Rajajinagar based Smitha Holehoddu and her husband, both IT professionals were apparently advised by parents whom they talked to, to keep a tab on schools of their interest from around last week of September. She is looking for an admission into Montessori-I at two schools for now. “If my kid does not make it into either of these, I have a list of five schools (including these two) that I will try next year for LKG.” says Smitha. She looked at commute time, school boards, and how well established the school is.“Having spent most of my life in this part of Bangalore, short listing schools was not tough.”

There is a lot of rigorous activity going on in the city because of the admission process. Many parents are going through meticulous planning and analysis for narrowing down on schools and are going from school to school to finish admission process. The challenges are huge at every step. The process itself calls for refinement to save everybody concerned of all the endless grunt work.

ASHOK GANGULY REPORT 2006
– Give priority to children who stay closest to schools
– Improve government schools by involving private companies
– Ensure schools display number of seats available, method of filling them and infrastructure
– Eliminate interview of children
– Set up admission monitoring committees including parents at school level
– Ensure that schools start admission process at same time
– Take up school mapping and make maps available to parents

So what do the schools say?

Citizen Matters spoke to a few schools, both last year and this year. It is true that many schools are not open about their admission criteria. Since these schools are also privately owned, they see any regulations on admission as interference.

Earlier this year, M Srinivasan, the principal at GEAR Innovative International spoke to Citizen Matters on lack of transparency, “Private schools will have their own dynamics”. He believes in mechanisms to ensure quality and encouragement to schools doing well, without interference in admissions. “It should be a free market for people to open schools, earn money and serve in an area where public effort is pathetically crippling a young child. The philosophy that ‘government schools do not do well and hence we should punish or restrict private efforts that do well’ is against all grains of innovation and development.”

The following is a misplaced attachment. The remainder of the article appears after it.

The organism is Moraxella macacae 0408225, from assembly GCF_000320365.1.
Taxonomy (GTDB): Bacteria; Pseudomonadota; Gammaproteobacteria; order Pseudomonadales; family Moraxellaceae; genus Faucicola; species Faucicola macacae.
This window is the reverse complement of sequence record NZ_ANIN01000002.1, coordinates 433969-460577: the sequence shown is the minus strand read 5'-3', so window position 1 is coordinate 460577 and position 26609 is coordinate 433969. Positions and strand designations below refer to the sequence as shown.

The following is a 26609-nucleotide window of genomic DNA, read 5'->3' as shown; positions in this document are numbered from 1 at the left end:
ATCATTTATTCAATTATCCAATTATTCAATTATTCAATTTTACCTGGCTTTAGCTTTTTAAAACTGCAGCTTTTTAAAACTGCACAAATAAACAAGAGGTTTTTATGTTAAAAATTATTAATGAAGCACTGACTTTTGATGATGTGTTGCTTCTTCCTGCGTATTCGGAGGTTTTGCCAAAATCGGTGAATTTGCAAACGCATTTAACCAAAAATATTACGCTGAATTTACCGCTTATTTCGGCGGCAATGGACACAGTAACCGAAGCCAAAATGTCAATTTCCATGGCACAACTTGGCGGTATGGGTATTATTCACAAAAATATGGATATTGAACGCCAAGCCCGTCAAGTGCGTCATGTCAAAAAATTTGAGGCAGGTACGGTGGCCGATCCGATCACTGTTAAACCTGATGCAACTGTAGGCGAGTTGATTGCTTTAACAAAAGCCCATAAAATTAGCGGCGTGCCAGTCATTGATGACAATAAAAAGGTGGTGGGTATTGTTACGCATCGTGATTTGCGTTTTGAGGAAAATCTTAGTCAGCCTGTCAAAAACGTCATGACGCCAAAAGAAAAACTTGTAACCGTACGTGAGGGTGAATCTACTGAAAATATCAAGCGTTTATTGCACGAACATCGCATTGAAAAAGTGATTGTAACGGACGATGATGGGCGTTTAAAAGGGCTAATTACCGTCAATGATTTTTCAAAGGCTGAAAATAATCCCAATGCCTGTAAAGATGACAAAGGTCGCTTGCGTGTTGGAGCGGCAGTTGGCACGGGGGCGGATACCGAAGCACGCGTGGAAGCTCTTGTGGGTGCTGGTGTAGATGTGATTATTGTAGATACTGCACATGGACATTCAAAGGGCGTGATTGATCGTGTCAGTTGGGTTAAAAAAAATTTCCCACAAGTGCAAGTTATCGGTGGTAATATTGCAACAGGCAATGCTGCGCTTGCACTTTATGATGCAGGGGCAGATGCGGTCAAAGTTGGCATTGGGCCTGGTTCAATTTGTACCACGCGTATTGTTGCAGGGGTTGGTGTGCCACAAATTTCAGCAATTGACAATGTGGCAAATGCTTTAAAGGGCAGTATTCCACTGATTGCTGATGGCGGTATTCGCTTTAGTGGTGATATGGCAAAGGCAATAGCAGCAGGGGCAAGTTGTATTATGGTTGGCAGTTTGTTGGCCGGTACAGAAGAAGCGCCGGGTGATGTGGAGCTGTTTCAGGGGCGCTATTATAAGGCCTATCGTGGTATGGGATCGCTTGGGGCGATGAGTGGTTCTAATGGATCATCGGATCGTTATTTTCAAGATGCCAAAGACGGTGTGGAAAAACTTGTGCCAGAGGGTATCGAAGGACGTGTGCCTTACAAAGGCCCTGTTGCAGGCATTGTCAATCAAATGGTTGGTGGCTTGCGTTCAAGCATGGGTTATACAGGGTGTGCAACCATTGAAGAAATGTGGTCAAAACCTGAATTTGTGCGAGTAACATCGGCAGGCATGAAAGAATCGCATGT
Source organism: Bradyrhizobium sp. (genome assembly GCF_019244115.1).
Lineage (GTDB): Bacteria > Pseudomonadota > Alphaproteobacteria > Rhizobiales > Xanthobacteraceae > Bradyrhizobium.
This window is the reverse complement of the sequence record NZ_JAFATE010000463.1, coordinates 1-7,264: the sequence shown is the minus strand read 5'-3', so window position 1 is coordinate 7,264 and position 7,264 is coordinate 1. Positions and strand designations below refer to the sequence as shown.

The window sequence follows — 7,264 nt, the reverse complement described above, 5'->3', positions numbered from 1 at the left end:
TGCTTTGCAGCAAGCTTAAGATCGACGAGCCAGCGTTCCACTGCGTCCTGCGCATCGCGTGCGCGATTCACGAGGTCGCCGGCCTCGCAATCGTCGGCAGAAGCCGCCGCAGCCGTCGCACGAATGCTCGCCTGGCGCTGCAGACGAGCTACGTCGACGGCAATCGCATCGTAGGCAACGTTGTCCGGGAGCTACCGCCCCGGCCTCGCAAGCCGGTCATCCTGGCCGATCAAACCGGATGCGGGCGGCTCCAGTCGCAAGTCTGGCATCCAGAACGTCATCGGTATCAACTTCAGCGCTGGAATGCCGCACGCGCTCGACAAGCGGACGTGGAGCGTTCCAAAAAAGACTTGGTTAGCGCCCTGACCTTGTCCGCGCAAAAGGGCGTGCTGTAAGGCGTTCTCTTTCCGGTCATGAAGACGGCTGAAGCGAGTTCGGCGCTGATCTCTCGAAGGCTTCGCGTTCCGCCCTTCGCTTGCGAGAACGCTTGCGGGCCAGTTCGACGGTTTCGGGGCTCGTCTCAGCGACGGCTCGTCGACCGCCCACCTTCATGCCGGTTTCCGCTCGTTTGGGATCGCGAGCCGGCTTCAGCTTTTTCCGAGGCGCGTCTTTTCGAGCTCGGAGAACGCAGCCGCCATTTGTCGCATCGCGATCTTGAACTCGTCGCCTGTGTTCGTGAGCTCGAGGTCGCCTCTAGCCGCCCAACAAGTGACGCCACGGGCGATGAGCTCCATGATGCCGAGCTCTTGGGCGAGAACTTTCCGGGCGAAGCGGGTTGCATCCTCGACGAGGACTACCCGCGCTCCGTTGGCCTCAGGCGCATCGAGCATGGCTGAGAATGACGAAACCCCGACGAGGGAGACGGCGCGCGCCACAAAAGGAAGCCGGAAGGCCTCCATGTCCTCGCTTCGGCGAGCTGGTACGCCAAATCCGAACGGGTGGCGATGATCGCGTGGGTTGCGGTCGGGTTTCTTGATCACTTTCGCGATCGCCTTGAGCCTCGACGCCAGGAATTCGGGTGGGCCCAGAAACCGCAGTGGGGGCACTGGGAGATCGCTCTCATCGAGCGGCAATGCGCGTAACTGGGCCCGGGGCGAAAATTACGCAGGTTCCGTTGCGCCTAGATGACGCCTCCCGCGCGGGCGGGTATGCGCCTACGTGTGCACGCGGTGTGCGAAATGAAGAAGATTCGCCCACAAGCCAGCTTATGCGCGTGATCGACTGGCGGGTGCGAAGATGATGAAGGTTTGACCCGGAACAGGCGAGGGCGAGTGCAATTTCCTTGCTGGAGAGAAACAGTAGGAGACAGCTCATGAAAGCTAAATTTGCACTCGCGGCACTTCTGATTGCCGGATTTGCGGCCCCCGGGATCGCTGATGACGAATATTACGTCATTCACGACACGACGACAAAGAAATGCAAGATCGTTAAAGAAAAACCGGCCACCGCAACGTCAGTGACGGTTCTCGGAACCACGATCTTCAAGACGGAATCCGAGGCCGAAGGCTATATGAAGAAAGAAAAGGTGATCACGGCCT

Col John Ellis (Retd), Principal, Bishop Cottons Boys School, explained earlier this year that their school is transparent about the admission process. “We do not have any interview, either for the child or the parent. We even try to explain to parents as to why their child did not get admitted. But they are never happy”, explains Col Ellis. The school gives priority to students from the Church of South India (CSI), alumni and siblings of students of the school. Out of 400 seats, 60-70 are reserved for those from socially and economically weaker background.

However, some schools also explain it as impossible to satisfy all parents if they are upfront on their process.  They feel parents may artificially try to equip themselves as per the schools’ criteria. For example, some schools expect parents to be in sync with their philosophy. With demand for good schools exceeding supply, parents may go to any length to get their child admitted.   ⊕

References
Parents we spoke to were looking for wards’ admissions in the following schools – National Public School, Delhi Public School, Vidya Sagar, Vidya Niketan, Prakriya, Akshara Montessori, Sishu Griha Montessori, Head Start Montessori, National Academy for Learning (NAFL), Poorna, The Valley school, Cluny Convent, Bishop Cotton School, Baldwins, Bethany High, Freedom International School, Kendriya Vidyalaya, Army Public School, Frank Anthony Public School, Sophia High School, Vibgyor High, Sindhi High School, GEAR Innovative International.